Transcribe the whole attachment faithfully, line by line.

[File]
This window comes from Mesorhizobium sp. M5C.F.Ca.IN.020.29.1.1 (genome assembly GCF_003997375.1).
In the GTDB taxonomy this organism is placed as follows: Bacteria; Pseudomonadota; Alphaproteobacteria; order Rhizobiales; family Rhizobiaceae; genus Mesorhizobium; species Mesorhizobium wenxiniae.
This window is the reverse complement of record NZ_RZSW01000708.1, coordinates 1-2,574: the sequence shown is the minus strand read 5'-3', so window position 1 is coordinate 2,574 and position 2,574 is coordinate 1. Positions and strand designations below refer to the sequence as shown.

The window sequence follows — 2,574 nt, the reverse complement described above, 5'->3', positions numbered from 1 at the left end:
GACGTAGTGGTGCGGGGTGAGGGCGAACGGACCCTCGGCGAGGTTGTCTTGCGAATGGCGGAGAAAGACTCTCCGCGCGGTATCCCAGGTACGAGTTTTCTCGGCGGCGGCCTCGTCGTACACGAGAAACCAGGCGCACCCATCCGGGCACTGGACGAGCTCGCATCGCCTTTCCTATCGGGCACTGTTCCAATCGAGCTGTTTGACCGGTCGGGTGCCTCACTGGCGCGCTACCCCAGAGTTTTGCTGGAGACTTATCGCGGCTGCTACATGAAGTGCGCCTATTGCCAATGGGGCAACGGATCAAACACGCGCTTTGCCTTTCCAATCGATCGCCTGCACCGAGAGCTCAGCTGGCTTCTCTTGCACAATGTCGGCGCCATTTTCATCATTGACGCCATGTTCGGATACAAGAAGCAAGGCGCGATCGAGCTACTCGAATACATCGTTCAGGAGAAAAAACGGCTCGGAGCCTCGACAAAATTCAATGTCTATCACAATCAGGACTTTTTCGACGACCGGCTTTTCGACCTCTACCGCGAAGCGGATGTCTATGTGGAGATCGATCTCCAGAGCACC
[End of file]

This window comes from Mesorhizobium sp. M5C.F.Ca.IN.020.29.1.1 (genome assembly GCF_003997375.1).
In the GTDB taxonomy this organism is placed as follows: Bacteria; Pseudomonadota; Alphaproteobacteria; order Rhizobiales; family Rhizobiaceae; genus Mesorhizobium; species Mesorhizobium wenxiniae.
This window is the reverse complement of record NZ_RZSW01000708.1, coordinates 1-2,574: the sequence shown is the minus strand read 5'-3', so window position 1 is coordinate 2,574 and position 2,574 is coordinate 1. Positions and strand designations below refer to the sequence as shown.

The window sequence follows — 2,574 nt, the reverse complement described above, 5'->3', positions numbered from 1 at the left end:
GACGTAGTGGTGCGGGGTGAGGGCGAACGGACCCTCGGCGAGGTTGTCTTGCGAATGGCGGAGAAAGACTCTCCGCGCGGTATCCCAGGTACGAGTTTTCTCGGCGGCGGCCTCGTCGTACACGAGAAACCAGGCGCACCCATCCGGGCACTGGACGAGCTCGCATCGCCTTTCCTATCGGGCACTGTTCCAATCGAGCTGTTTGACCGGTCGGGTGCCTCACTGGCGCGCTACCCCAGAGTTTTGCTGGAGACTTATCGCGGCTGCTACATGAAGTGCGCCTATTGCCAATGGGGCAACGGATCAAACACGCGCTTTGCCTTTCCAATCGATCGCCTGCACCGAGAGCTCAGCTGGCTTCTCTTGCACAATGTCGGCGCCATTTTCATCATTGACGCCATGTTCGGATACAAGAAGCAAGGCGCGATCGAGCTACTCGAATACATCGTTCAGGAGAAAAAACGGCTCGGAGCCTCGACAAAATTCAATGTCTATCACAATCAGGACTTTTTCGACGACCGGCTTTTCGACCTCTACCGCGAAGCGGATGTCTATGTGGAGATCGATCTCCAGAGCACC